I am a huge advocate of the CrossFit garage gym movement. I have a gym in my garage and it’s my favorite room in the house. It’s convenient, there are no crowds, no driving, no equipment queues, no creeps, and no monthly dues.
If you’re considering dropping your gym membership in order to build your own garage gym, I think that’s great; you’ll absolutely love the convenience of it. It can take a little money up front to get things started, but maybe not as much as you may think. Don’t assume that because your gym had equipment x that you need it as well; the list of things necessary for a home gym is not very long and doesn’t include any of those gym machines.
Try to focus on getting the right gear from the beginning so your workouts are productive right out of the gate. Always buy quality equipment – both for safety reasons and so that you’re not buying the same pieces of equipment over and over. In other words, don’t try and save a few bucks by purchasing crappy gear that will break or that you will outgrow in a matter of months.
Top 10 Equipment Items for Crossfit Garage Gyms
Priority Equipment #1-3
The top three items should be considered a priority. You’ll be hard-pressed to have a consistently productive Crossfit workout without an Olympic weightlifting bar, weights, and a pull-up bar. This is where the majority of the investment in a garage gym is. It’s mostly smooth sailing after these three items are acquired. If you can only afford one item at the moment, make it a bar and then build from there.
Secondary Suggestions #4-10
The remaining pieces of equipment on this list are secondary but still very important. I have not listed them in any particular order since your workout may necessitate one item more than another. I will say that numbers 4 and 5 are really low cost and should be picked up early on. Matter of fact, other than the GHD, most of the secondary gear is fairly inexpensive.
#1 – Olympic Barbell
An Olympic weightlifting barbell is the obvious front-runner on the list of required gym equipment to have. I’m pretty sure that I don’t need to explain why you need a barbell, so I won’t.
First off, avoid being cheap when it comes to buying a bar. Expect to spend at least $200 on a quality bar. Buying a bar from [insert box store] for less than $100 is not saving you any money, it’s just throwing that money away because you will replace it. Whether you bend it, break a sleeve, or end up with flaked chrome pieces all over your floor; one way or another you’ll eventually send that cheap bar to the scrapyard.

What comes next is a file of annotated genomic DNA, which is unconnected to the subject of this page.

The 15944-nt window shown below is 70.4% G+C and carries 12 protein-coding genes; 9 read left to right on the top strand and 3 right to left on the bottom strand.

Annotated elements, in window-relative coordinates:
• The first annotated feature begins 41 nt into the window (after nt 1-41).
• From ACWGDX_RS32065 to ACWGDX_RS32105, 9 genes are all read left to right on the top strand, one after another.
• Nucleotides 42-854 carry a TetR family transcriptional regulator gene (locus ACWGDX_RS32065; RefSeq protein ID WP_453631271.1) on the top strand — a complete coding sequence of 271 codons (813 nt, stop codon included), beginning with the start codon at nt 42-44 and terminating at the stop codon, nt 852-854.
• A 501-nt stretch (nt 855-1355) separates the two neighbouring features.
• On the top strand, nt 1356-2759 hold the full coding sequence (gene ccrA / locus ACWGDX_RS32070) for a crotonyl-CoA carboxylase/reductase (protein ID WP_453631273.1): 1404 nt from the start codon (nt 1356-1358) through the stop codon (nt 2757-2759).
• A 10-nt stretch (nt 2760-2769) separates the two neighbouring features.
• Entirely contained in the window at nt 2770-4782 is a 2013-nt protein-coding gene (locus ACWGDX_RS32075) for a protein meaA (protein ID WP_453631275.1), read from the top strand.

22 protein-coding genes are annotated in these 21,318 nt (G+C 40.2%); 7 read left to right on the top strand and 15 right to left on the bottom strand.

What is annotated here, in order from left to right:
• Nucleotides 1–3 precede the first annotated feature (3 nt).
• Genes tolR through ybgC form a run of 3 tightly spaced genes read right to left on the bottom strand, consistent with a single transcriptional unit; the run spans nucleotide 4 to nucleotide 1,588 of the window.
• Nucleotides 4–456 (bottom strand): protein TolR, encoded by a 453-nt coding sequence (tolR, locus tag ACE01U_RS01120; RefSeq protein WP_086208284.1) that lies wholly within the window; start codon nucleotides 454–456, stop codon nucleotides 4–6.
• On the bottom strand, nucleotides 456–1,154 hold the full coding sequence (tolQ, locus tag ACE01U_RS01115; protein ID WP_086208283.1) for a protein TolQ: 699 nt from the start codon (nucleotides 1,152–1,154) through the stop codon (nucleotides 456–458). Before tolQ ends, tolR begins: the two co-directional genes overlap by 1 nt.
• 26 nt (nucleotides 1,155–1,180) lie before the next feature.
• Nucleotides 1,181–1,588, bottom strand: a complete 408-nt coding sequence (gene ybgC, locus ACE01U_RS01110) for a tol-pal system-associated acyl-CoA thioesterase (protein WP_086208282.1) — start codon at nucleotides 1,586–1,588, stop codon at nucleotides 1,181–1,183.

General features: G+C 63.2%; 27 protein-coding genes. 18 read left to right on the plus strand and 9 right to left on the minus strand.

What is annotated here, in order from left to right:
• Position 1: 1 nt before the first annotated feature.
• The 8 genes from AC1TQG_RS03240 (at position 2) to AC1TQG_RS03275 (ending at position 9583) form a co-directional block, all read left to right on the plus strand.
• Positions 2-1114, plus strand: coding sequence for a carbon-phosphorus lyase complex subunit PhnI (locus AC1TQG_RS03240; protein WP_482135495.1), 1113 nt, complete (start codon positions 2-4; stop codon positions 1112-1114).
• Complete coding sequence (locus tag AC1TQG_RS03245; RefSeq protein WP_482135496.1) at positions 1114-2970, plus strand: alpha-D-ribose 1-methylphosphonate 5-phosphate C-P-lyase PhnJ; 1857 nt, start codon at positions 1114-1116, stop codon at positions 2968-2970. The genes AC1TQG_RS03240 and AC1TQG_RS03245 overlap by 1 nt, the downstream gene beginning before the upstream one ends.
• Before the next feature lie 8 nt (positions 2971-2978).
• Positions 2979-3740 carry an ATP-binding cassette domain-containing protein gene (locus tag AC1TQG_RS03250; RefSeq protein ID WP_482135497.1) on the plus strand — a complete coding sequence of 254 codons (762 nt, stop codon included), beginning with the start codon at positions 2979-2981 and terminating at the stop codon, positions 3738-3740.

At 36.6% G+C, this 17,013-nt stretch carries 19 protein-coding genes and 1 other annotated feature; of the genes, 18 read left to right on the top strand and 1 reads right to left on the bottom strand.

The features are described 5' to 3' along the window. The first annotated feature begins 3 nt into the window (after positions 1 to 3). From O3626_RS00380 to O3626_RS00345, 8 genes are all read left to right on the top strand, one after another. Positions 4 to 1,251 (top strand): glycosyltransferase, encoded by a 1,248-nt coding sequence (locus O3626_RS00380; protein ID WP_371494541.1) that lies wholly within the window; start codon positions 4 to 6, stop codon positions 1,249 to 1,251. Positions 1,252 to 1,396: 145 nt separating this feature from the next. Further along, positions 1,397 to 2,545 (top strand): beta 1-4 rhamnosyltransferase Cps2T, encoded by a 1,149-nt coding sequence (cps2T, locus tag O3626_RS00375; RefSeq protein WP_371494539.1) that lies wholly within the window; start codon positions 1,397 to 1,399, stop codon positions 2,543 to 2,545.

Standard men’s Olympic barbell are 20 kg and women’s barbells are 15 kg. Women’s bars are also designed with smaller hands in mind. The diameter of the bar shaft is 25 mm versus 28-29 mm found on a men’s bar. Buy whichever variation fits your hands best. The weight difference is irrelevant as you can always slap more weight on a bar.
Knurling is another thing to consider. For Olympic lifts and Crossfit, you’ll probably want to avoid bars with center knurling. Center knurling is for powerlifting and if used for Crossfit it can cut you up pretty bad during high rep clean and jerks. Having said that, there are many good bars for CrossFit that have a passive center knurl.
When shopping for a bar, look for a bar with a tensile strength over 150,000 PSI. If the barbell you’re interested in doesn’t make that specification available to you, then don’t buy that bar. Additionally, you’ll want either an end cap or snap ring sleeve design; don’t buy anything with a hex bolt sticking out of the sleeve. If these last couple paragraphs confuse you, please read at least the top portion of this post regarding bar specifications and what they mean.
If you need any guidance choosing an Olympic bar, I have an entire barbell buying guide that outlines some of the best bars for the money in various categories and price ranges. Bars listed start at about $200 and include Olympic bars (including women’s bars), CrossFit bars, powerlifting bars, and youth bars. You can see that post here (new window).
#2 – Bumper Plates
Next you’ll need weights for your new bar. Unless you’re an aspiring powerlifter, I suggest bumper plates rather than classic iron plates. Thanks to the CrossFit movement there is a lot of competition in the market where there wasn’t before and it’s lowered costs for bumpers considerably, so there are many good deals to be had.